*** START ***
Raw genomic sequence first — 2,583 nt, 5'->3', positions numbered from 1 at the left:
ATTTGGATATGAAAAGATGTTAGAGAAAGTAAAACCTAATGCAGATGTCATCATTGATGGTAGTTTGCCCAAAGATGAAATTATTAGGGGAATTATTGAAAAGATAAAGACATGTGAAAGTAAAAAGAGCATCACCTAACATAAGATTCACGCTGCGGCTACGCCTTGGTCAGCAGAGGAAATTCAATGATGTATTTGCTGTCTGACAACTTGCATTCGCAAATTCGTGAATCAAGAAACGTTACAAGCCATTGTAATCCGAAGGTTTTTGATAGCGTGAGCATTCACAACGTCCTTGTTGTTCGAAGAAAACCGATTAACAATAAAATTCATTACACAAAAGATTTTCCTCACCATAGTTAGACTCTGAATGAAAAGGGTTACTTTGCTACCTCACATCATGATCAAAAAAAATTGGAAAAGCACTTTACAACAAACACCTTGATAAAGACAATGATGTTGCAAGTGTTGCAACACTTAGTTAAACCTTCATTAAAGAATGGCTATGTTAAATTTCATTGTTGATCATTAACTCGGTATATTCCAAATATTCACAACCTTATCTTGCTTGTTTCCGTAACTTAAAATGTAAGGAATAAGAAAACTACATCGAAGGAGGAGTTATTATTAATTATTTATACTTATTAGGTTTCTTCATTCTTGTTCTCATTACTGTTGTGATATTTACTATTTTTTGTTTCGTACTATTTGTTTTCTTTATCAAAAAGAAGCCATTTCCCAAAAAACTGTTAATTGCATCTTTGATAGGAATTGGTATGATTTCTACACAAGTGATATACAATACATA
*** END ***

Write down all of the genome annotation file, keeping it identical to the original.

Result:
Raw genomic sequence first — 2,583 nt, 5'->3', positions numbered from 1 at the left:
ATTTGGATATGAAAAGATGTTAGAGAAAGTAAAACCTAATGCAGATGTCATCATTGATGGTAGTTTGCCCAAAGATGAAATTATTAGGGGAATTATTGAAAAGATAAAGACATGTGAAAGTAAAAAGAGCATCACCTAACATAAGATTCACGCTGCGGCTACGCCTTGGTCAGCAGAGGAAATTCAATGATGTATTTGCTGTCTGACAACTTGCATTCGCAAATTCGTGAATCAAGAAACGTTACAAGCCATTGTAATCCGAAGGTTTTTGATAGCGTGAGCATTCACAACGTCCTTGTTGTTCGAAGAAAACCGATTAACAATAAAATTCATTACACAAAAGATTTTCCTCACCATAGTTAGACTCTGAATGAAAAGGGTTACTTTGCTACCTCACATCATGATCAAAAAAAATTGGAAAAGCACTTTACAACAAACACCTTGATAAAGACAATGATGTTGCAAGTGTTGCAACACTTAGTTAAACCTTCATTAAAGAATGGCTATGTTAAATTTCATTGTTGATCATTAACTCGGTATATTCCAAATATTCACAACCTTATCTTGCTTGTTTCCGTAACTTAAAATGTAAGGAATAAGAAAACTACATCGAAGGAGGAGTTATTATTAATTATTTATACTTATTAGGTTTCTTCATTCTTGTTCTCATTACTGTTGTGATATTTACTATTTTTTGTTTCGTACTATTTGTTTTCTTTATCAAAAAGAAGCCATTTCCCAAAAAACTGTTAATTGCATCTTTGATAGGAATTGGTATGATTTCTACACAAGTGATATACAATACATA